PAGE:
WASHINGTON — A reinvigorated Supreme Court will burst back on to the national stage next week facing a battery of contentious issues and a president determined to bend the judicial branch to his will.
After a sleepy term in which a shorthanded court mostly avoided controversy, its new conservative majority will tackle major cases on voting rights, gay rights, workers’ rights and privacy rights — and, possibly, President Trump’s revised immigration travel ban. The court’s decisions could alter the powers of the president, state legislatures, corporations and police.
“There’s only one prediction that’s entirely safe of the upcoming term, and that is it will be momentous,” Justice Ruth Bader Ginsburg said last week.
The imposing docket arrives at a time when the court has recovered from the untimely death early last year of Justice Antonin Scalia, a 14-month political standoff between the White House and Congress, and ultimately the addition of Justice Neil Gorsuch, who showed signs of filling Scalia’s shoes both ideologically and rhetorically.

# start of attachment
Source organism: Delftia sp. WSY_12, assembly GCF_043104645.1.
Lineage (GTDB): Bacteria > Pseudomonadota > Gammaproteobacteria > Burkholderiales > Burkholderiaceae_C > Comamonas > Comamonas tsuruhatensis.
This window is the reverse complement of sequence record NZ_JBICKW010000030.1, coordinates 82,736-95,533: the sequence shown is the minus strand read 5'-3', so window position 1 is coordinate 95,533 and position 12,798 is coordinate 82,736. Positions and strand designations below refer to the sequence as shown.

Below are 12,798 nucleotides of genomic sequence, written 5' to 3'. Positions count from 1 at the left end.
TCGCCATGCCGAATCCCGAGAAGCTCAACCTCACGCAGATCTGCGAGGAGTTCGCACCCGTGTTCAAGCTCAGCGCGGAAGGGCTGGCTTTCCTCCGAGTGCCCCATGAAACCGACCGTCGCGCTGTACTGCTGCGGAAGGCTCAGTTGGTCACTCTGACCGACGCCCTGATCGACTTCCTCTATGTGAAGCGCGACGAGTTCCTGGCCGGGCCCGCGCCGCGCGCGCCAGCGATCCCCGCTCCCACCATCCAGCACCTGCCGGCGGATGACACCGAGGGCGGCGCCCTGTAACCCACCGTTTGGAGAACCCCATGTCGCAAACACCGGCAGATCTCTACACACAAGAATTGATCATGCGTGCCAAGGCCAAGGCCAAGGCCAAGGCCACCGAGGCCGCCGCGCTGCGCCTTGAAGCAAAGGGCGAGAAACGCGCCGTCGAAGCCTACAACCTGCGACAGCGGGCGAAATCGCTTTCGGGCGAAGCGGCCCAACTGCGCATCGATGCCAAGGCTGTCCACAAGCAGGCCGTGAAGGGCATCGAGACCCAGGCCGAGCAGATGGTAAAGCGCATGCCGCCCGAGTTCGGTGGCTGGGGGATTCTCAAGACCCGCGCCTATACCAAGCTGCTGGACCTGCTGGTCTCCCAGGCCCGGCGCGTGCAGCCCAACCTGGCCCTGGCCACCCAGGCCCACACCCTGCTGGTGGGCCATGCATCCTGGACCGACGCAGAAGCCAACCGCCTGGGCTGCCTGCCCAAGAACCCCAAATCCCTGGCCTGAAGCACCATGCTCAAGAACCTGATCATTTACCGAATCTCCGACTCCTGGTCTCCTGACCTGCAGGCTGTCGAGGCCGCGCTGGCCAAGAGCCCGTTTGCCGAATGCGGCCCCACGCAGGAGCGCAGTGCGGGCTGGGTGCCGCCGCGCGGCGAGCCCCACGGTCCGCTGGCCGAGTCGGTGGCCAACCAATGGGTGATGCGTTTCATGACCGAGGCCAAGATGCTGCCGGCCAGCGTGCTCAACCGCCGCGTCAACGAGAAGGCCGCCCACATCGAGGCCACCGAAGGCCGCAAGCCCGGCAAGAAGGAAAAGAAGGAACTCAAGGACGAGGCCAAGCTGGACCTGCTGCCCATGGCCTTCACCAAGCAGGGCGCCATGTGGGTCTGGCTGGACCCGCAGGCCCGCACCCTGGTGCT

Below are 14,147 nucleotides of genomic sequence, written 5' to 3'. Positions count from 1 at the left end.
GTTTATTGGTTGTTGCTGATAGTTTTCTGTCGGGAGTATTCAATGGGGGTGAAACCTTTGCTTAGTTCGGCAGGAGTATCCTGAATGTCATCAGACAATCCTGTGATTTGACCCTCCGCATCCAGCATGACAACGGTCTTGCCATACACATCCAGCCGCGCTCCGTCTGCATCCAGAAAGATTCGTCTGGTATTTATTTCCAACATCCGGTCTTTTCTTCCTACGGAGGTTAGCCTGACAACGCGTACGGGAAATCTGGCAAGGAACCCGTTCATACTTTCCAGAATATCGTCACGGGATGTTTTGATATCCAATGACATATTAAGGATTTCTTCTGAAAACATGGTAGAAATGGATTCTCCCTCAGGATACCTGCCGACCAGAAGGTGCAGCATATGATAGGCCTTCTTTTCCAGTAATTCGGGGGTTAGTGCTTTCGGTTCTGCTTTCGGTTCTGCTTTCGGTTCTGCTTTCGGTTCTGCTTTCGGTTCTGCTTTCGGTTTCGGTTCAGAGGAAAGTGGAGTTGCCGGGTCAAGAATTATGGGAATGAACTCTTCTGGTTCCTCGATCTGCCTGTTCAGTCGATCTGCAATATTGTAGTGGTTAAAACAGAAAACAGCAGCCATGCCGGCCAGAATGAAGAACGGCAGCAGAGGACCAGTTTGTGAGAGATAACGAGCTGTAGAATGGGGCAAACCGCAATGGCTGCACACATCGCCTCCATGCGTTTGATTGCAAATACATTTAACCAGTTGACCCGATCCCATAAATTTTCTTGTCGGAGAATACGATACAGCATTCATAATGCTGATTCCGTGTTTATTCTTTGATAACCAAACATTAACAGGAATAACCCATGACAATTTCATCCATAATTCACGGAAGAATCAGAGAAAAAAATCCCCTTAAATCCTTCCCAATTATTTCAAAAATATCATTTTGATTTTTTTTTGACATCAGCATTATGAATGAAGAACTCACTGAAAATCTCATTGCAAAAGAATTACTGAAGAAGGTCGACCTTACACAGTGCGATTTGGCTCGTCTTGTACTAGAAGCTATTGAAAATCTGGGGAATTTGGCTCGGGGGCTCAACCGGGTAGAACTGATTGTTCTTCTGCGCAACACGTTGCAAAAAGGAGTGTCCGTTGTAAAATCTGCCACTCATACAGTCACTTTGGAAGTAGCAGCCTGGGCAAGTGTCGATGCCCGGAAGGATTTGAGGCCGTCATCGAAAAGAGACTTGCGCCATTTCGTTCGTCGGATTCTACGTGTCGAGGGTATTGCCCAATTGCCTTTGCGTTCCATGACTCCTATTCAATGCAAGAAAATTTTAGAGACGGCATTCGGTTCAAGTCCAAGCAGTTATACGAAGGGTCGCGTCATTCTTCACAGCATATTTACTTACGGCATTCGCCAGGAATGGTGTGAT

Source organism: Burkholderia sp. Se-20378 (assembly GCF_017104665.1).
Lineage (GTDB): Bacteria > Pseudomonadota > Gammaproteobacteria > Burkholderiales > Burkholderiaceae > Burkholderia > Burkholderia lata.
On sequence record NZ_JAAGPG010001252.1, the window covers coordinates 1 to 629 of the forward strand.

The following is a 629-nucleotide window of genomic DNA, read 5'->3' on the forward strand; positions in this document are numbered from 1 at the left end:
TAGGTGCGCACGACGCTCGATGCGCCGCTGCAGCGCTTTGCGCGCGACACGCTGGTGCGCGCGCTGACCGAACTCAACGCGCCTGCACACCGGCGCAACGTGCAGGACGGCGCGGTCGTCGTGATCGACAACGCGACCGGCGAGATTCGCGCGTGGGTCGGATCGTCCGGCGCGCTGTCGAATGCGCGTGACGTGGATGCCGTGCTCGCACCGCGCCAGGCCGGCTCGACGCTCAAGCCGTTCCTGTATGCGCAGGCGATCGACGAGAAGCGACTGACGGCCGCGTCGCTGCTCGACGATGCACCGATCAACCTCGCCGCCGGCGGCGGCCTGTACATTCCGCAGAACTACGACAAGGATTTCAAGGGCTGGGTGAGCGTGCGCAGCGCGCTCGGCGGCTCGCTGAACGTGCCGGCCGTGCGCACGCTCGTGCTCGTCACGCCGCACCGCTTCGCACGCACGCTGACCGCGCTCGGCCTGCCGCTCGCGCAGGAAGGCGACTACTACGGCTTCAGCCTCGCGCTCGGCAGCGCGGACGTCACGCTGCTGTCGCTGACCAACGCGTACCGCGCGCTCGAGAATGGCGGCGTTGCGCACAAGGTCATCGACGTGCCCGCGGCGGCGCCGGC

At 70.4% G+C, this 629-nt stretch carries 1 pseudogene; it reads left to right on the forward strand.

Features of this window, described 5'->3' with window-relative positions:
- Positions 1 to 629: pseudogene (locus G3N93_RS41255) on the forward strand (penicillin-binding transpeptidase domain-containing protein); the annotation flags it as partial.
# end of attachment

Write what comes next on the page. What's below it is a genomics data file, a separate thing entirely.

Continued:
That has solidified the court’s right flank, giving conservatives hope of controlling the term’s major cases after two years in which liberals more than held their own. “There could be some really significant wins,” says Carrie Severino, chief counsel at the Judicial Crisis Network, a conservative legal group.
The question now, former U.S. solicitor general Gregory Garre says, is “How much can the Supreme Court handle?”
It has handled a lot in the last five years: rescuing Obamacare not once but twice, recognizing and legalizing same-sex marriage, weakening voting rights and campaign finance laws, protecting affirmative action and abortion rights, and strengthening religious liberty and privacy rights.
The coming term that begins Oct. 2 looms as another potential blockbuster, but with a degree of unpredictability that did not complicate earlier ones. For one thing, there’s a new president at war with the judiciary.
Because Trump has replaced his political opposite, Barack Obama, in the White House, the justices will tangle with government lawyers who have switched sides on a range of issues, from enforcing arbitration clauses in employment contracts to purging voters from state registration rolls.
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